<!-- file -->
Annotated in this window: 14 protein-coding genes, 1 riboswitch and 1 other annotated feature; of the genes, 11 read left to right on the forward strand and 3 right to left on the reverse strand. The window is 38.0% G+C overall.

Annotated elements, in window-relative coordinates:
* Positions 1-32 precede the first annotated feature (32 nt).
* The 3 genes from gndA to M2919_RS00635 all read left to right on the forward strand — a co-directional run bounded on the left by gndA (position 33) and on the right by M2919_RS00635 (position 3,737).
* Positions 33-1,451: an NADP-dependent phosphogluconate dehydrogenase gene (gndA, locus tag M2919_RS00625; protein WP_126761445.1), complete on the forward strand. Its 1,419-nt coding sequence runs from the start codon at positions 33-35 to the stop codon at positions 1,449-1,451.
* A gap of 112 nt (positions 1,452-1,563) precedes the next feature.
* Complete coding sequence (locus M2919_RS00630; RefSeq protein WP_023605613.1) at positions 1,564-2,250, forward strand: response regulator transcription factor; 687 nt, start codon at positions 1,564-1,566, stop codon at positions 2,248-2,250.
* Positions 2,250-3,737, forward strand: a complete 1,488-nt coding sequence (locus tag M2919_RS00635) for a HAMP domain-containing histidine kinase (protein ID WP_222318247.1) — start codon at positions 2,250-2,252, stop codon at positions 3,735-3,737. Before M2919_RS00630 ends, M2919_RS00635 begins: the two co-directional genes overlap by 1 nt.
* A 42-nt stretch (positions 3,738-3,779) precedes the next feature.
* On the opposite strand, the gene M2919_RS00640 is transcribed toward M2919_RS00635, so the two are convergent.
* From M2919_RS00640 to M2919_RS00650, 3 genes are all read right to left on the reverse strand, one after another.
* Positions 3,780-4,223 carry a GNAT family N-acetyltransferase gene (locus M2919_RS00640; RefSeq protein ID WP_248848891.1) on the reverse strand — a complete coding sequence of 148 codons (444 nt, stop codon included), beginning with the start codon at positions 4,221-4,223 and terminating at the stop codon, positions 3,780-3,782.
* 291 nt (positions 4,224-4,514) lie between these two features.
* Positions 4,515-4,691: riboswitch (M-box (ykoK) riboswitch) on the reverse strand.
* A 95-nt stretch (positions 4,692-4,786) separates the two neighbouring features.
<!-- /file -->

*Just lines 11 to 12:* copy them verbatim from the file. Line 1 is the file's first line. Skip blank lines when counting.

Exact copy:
* From M2919_RS00640 to M2919_RS00650, 3 genes are all read right to left on the reverse strand, one after another.
* Positions 3,780-4,223 carry a GNAT family N-acetyltransferase gene (locus M2919_RS00640; RefSeq protein ID WP_248848891.1) on the reverse strand — a complete coding sequence of 148 codons (444 nt, stop codon included), beginning with the start codon at positions 4,221-4,223 and terminating at the stop codon, positions 3,780-3,782.